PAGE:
What is Dysphagia?

Dysphagia in adults is a swallowing disorder that can speech, chewing, moving food and/or liquids into the throat as well as other aspects of swallowing. An adult with dysphagia, depending on the phase of the disorder, will have trouble bringing food and water from their mouth into their stomach due to the lack of motor skills to do so. Although it is common in older adults with Parkinson’s or Alzheimer’s disease, this disorder can also affect infants and people with brain or nervous system issues/trauma.

A lot of the time, when a person has Dysphagia, the esophagus’ ability to contract and squeeze to allow food to pass is not fully operational. A person with dysphagia disorder could find themselves coughing before and/or after swallowing, trouble getting down food and liquid on the first try, experience food or liquid could rise back up after swallowing, having heartburn and feel as though there is food stuck in their throat or chest.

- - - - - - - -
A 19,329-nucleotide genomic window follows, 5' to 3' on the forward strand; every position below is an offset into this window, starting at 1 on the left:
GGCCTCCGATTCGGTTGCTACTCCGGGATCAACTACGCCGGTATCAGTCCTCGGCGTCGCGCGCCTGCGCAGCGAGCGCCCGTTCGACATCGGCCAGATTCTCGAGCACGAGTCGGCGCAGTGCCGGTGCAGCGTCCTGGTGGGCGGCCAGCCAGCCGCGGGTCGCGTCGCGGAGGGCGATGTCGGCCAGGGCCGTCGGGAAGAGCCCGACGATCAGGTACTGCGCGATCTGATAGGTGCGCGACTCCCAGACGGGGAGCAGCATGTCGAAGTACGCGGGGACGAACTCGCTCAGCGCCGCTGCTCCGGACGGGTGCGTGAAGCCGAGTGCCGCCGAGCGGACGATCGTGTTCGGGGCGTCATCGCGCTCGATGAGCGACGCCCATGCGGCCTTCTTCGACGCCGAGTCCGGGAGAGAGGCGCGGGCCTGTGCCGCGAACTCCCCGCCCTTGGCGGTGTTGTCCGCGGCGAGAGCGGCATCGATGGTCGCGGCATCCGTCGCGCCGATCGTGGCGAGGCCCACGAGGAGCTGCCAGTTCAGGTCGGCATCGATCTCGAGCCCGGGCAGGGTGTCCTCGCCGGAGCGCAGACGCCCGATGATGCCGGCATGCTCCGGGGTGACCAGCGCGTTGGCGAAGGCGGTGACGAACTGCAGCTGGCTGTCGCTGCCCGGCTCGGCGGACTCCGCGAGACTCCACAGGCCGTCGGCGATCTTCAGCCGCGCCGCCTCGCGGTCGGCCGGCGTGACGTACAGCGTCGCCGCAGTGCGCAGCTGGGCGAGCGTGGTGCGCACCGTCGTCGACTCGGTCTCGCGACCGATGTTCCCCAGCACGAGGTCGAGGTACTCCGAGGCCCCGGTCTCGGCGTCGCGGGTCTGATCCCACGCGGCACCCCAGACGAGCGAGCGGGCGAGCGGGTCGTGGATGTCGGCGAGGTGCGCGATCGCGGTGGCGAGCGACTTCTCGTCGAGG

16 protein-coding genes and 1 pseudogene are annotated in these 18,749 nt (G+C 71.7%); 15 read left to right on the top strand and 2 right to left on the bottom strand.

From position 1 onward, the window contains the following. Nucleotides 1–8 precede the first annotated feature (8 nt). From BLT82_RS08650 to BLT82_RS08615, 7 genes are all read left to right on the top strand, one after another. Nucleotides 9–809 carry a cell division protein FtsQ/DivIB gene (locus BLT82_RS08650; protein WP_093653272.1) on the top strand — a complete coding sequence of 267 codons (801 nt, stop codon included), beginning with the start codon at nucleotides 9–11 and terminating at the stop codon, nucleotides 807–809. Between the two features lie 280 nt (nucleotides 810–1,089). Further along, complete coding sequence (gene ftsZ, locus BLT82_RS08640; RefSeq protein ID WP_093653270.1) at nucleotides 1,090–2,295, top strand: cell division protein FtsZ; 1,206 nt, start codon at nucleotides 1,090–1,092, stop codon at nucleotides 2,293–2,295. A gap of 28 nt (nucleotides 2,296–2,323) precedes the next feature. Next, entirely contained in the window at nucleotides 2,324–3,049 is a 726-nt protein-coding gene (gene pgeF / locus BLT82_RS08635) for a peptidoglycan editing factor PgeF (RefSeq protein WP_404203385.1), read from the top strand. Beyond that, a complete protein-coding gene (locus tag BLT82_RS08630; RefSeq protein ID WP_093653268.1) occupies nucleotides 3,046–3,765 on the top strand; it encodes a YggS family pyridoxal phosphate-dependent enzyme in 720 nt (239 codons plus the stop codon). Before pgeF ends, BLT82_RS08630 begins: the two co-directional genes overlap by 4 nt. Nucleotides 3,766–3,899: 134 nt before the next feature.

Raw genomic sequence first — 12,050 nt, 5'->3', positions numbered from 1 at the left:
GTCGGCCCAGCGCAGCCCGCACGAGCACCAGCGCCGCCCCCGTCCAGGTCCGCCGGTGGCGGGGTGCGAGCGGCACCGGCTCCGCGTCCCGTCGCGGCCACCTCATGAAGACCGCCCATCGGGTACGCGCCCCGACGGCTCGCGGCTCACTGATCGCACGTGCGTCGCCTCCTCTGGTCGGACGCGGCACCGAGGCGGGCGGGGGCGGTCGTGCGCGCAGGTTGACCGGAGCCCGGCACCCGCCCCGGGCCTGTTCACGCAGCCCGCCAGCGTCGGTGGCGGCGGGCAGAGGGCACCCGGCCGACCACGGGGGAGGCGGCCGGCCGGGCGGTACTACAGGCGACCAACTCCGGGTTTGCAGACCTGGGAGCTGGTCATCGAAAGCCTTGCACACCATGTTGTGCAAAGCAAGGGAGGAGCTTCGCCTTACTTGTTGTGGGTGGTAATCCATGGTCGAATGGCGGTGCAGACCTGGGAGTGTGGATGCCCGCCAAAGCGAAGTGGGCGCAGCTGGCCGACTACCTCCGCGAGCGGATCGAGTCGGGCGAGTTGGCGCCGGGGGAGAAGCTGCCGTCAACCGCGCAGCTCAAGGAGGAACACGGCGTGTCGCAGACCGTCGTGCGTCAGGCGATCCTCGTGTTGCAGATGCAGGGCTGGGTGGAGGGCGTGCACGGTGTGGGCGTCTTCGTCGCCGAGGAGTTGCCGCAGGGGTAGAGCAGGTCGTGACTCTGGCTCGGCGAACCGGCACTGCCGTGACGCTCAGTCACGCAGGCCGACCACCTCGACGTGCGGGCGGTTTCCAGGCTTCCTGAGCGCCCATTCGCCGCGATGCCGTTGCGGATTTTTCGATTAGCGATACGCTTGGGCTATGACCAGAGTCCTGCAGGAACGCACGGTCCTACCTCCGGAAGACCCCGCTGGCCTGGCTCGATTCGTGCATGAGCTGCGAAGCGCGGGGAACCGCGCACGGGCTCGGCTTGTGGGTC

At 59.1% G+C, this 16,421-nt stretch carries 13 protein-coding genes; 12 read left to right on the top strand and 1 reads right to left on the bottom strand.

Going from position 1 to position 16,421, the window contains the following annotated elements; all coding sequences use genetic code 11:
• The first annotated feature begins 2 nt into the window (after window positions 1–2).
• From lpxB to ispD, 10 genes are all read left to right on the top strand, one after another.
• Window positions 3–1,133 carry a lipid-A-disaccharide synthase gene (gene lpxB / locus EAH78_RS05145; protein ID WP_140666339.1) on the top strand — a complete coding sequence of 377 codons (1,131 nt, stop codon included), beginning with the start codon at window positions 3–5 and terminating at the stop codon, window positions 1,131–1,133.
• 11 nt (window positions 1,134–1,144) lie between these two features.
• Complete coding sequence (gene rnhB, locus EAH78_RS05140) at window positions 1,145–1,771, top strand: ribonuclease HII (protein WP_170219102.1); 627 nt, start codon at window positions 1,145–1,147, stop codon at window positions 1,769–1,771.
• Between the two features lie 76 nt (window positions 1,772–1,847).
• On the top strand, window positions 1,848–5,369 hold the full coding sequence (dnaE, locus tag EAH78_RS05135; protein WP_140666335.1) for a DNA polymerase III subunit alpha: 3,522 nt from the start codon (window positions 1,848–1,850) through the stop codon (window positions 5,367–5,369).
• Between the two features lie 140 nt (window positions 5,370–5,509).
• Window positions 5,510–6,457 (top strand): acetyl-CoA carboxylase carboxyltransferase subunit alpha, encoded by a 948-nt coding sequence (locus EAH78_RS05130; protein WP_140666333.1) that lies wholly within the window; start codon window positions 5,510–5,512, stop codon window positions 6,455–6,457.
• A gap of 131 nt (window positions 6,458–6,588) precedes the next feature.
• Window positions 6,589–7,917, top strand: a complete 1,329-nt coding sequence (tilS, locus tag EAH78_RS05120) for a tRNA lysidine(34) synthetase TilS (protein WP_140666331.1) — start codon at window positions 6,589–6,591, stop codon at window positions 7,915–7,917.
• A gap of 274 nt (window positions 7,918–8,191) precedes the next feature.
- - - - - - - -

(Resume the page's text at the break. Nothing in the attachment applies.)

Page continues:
Dysphagia can be caused by the following: stroke, head trauma leading to brain injury, spinal cord injury, conditions that cause nervous system problems, esophageal spasms, scleroderma and more. Having a dry mouth can worsen dysphagia. This is because it makes the swallowing process even harder as saliva is used to moisten and break down solids.

How I Treat Dysphagia

Dysphagia speech therapy in Denver integrates the person’s wishes for their diet, overall health, and evidence-based practice. I consider their weight, prior diagnoses, overall nutrition, and even the amount of time it requires them to finish a meal.

Interventions may include training a person to use positioning techniques or maneuvers to facilitate swallowing, diet recommendations, and rehabilitation of the swallowing muscles through exercise. Referrals for diagnostic testing (e.g., swallow study) are made to help determine if a person is aspirating (i.e., food or liquid entering the airway) and why.

To learn more about Dysphagia, click here.